Taxpayers who meet certain income limits and usage requirements may be able to claim a federal income tax exemption for the interest they receive on Series EE bonds used for education savings. To claim the exemption, the proceeds of the bonds must be used to pay for educational expenses.
You Can Defer Taxes on The Interest
Series EE bondholders generally report interest they receive when they redeem the bond or when the bond reaches maturity. However, the IRS will let you report the interest in the year that it is actually earned if you make an election to do so. For more information, consult IRS Publication 17.
Caution: If you elect to pay taxes on the interest you receive from Series EE bonds in the year you earn it, you must do so on all of the Series EE bonds you hold. You cannot choose one method for some bonds and another method for other bonds.
May Be Difficult to Figure Out the Interest Rate and the Rate of Return on Your Investment
Series EE bonds issued prior to May 1, 2005 do not come with an explicitly stated interest rate. The interest rate on these bonds is pegged to the average yield of other government securities for the previous six-month period, determined each May 1 and November 1. In addition, bonds issued prior to 1995 follow a two-tiered rate schedule. One rate schedule follows a government-guaranteed rate of return; the other follows market-based interest rates. The total interest you receive on your bonds is calculated under each schedule. You receive the higher total.
Tip: To find out what your government savings bonds are worth or whether they still pay interest, log onto www.treasurydirect.gov.
May Not Protect Your Investment From Inflation
With the exception of Series I bonds, the rate of return on most U.S. savings bonds is pegged to fixed interest rates. If the rate of inflation rises, your investment will have less buying power. On the other hand, Series I bonds are designed to protect you from inflation. You earn a fixed base rate plus a rate that is adjusted semiannually for inflation. The rates are declared twice a year, in May and November. The fixed rate portion remains the same for the life of the bond.
Cannot Be Sold or Used as Collateral for a Loan
Unlike other U.S. government securities including other types of government bonds, government savings bonds cannot be sold in a secondary market. Moreover, you cannot pledge them as security to obtain a loan.
How to Buy Government Savings Bonds
Though savings bonds are no longer sold through financial institutions, you can purchase them online from the U.S. Treasury Department at www.savingsbonds.gov or possibly through a payroll deduction plan.
Taxes Are Generally Due In the Year The Bond Is Redeemed
If you use the cash method of accounting (as most individual taxpayers do), you generally report the interest on U.S. savings bonds when you receive it. If you use an accrual method of accounting, you must report interest on U.S. savings bonds each year as it accrues. When you cash in a bond, the bank or other payer that redeems it must give you a Form 1099-INT if the interest part of the payment you receive is $10 or more.
If you have Series EE bonds or Series I bonds, you generally pay any income taxes in the year you redeem the bonds or at maturity, whichever comes first. The difference between the purchase price and the redemption value is taxable interest. However, if you elect to do so, the IRS may let you pay income tax on the interest from your bonds in the year the interest is earned. You must use the same method for all Series EE and Series I bonds that you own. With Series HH bonds, interest is paid twice a year by direct deposit into your bank account. If you are a cash method taxpayer and have Series HH bonds, you must report interest on these bonds as income in the year you receive it.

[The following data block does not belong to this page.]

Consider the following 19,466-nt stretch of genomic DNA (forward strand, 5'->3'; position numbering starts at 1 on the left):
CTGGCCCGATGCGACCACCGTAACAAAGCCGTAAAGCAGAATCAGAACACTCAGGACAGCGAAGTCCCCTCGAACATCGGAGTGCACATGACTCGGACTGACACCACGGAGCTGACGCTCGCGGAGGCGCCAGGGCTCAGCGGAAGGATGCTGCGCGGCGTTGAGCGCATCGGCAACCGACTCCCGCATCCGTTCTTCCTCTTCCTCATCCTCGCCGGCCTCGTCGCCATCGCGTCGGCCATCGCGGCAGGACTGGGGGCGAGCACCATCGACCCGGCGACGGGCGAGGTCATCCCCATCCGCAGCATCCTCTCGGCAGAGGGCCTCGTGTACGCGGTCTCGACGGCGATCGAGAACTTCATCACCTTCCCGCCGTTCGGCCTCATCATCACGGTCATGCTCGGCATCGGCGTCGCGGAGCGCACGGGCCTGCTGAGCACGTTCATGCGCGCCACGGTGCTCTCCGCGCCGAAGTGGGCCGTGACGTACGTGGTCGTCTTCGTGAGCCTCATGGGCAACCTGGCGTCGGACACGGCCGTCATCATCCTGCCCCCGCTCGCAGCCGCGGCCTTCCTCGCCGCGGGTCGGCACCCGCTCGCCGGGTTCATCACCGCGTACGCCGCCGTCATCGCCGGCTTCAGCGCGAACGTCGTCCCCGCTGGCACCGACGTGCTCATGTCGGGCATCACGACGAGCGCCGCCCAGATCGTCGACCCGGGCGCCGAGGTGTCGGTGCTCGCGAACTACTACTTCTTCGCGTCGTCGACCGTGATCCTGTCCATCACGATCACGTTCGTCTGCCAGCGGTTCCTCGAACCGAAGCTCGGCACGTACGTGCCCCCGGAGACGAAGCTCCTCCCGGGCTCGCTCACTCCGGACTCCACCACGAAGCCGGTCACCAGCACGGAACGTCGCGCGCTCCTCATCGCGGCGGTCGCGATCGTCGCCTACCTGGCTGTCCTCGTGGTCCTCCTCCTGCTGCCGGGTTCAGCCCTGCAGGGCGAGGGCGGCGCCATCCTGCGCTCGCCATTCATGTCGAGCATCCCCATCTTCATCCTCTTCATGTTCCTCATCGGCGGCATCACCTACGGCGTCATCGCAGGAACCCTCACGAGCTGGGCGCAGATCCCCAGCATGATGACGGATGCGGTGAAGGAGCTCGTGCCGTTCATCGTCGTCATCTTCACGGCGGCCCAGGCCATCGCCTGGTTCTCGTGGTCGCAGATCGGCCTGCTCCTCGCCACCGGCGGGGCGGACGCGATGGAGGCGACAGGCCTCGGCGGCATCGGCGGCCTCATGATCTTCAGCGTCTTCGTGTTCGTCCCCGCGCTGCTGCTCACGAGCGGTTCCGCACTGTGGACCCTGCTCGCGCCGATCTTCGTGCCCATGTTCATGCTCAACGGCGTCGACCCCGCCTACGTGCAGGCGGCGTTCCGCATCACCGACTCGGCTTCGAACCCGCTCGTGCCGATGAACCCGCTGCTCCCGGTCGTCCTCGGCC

Income Taxes Are Due When Bonds Change Hands
When the ownership of a savings bond changes, it creates a taxable event (or disposition). If you give government savings bonds to a minor child, for example, you are liable for income taxes on all interest earned up to the date of the transfer. Tax liability for any interest that accrues thereafter passes to the child, who is likely to be in a lower tax bracket than you.
A Gift of Government Savings Bonds Is a Taxable Disposition
Taxable events occur when the owner of savings bonds has them reissued in the name of a co-owner or a beneficiary, or gives the bonds to another person and reissues the bonds in that person's name. A taxable event also occurs when the owner of the bonds makes an irrevocable transfer to a trust. Before the transfer, the current owner must pay income taxes on any accrued interest, and he or she may be liable for any gift taxes on the transfer. The transfer value would be the entire value of the bond at the date of the transfer.
Tip: If you have given the recipient $15,000 or less, the gift may qualify for an exclusion from federal gift and estate tax.
The Bonds Are Not Revalued Upon The Death of the Owner
Unlike other investments, government savings bonds are not marked up to fair market value when you die. Estate executors have three options when reporting income from these investments. They can elect to:
- Report any unreported interest on the final income tax return
- Report all the savings bond interest in the estate, or
- Distribute the bonds to the beneficiary
In the third case, the beneficiaries can report the savings bond interest when the investment is redeemed, or they can make an election in any year to report previously unreported interest.
Tip: Your executor should calculate which method generates the most tax savings. The people who ultimately receive the bonds can choose to continue deferring interest or to report the interest annually on the bonds they receive.
A number of other rules apply to bonds, such as how to report taxes when bonds are sold between interest dates. For more information, see IRS Publication 17 and/or consult a financial planning professional.